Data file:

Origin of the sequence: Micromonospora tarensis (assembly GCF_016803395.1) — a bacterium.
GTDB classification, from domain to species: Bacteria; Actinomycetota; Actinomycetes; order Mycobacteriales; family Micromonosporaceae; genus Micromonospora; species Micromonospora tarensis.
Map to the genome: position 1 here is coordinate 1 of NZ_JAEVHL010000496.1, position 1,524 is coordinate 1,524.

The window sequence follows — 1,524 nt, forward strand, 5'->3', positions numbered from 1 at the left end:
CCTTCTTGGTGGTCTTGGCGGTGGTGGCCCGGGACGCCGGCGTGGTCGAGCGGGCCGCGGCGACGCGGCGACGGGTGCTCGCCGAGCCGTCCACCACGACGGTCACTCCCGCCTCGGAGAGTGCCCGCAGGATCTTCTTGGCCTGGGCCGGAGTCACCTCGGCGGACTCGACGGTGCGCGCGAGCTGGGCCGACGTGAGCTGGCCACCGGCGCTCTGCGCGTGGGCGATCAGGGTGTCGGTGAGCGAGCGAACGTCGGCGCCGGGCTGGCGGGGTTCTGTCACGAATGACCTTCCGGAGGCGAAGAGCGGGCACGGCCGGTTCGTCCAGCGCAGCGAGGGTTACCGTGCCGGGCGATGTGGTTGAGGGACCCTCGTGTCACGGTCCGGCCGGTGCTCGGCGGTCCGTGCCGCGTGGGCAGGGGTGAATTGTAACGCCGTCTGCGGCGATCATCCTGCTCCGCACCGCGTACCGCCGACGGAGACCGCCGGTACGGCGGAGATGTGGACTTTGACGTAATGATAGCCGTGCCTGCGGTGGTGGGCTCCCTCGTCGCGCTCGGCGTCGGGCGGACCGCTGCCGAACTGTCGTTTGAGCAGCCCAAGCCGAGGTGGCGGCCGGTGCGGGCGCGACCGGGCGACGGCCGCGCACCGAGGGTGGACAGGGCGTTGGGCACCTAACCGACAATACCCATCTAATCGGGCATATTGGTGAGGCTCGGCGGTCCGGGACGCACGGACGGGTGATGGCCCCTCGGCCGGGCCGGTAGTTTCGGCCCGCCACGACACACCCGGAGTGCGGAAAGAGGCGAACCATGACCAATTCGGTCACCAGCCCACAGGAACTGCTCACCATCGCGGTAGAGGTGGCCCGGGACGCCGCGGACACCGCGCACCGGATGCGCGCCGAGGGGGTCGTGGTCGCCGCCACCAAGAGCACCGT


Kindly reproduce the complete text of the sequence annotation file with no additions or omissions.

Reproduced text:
Origin of the sequence: Micromonospora tarensis (assembly GCF_016803395.1) — a bacterium.
GTDB classification, from domain to species: Bacteria; Actinomycetota; Actinomycetes; order Mycobacteriales; family Micromonosporaceae; genus Micromonospora; species Micromonospora tarensis.
Map to the genome: position 1 here is coordinate 1 of NZ_JAEVHL010000496.1, position 1,524 is coordinate 1,524.

The window sequence follows — 1,524 nt, forward strand, 5'->3', positions numbered from 1 at the left end:
CCTTCTTGGTGGTCTTGGCGGTGGTGGCCCGGGACGCCGGCGTGGTCGAGCGGGCCGCGGCGACGCGGCGACGGGTGCTCGCCGAGCCGTCCACCACGACGGTCACTCCCGCCTCGGAGAGTGCCCGCAGGATCTTCTTGGCCTGGGCCGGAGTCACCTCGGCGGACTCGACGGTGCGCGCGAGCTGGGCCGACGTGAGCTGGCCACCGGCGCTCTGCGCGTGGGCGATCAGGGTGTCGGTGAGCGAGCGAACGTCGGCGCCGGGCTGGCGGGGTTCTGTCACGAATGACCTTCCGGAGGCGAAGAGCGGGCACGGCCGGTTCGTCCAGCGCAGCGAGGGTTACCGTGCCGGGCGATGTGGTTGAGGGACCCTCGTGTCACGGTCCGGCCGGTGCTCGGCGGTCCGTGCCGCGTGGGCAGGGGTGAATTGTAACGCCGTCTGCGGCGATCATCCTGCTCCGCACCGCGTACCGCCGACGGAGACCGCCGGTACGGCGGAGATGTGGACTTTGACGTAATGATAGCCGTGCCTGCGGTGGTGGGCTCCCTCGTCGCGCTCGGCGTCGGGCGGACCGCTGCCGAACTGTCGTTTGAGCAGCCCAAGCCGAGGTGGCGGCCGGTGCGGGCGCGACCGGGCGACGGCCGCGCACCGAGGGTGGACAGGGCGTTGGGCACCTAACCGACAATACCCATCTAATCGGGCATATTGGTGAGGCTCGGCGGTCCGGGACGCACGGACGGGTGATGGCCCCTCGGCCGGGCCGGTAGTTTCGGCCCGCCACGACACACCCGGAGTGCGGAAAGAGGCGAACCATGACCAATTCGGTCACCAGCCCACAGGAACTGCTCACCATCGCGGTAGAGGTGGCCCGGGACGCCGCGGACACCGCGCACCGGATGCGCGCCGAGGGGGTCGTGGTCGCCGCCACCAAGAGCACCGT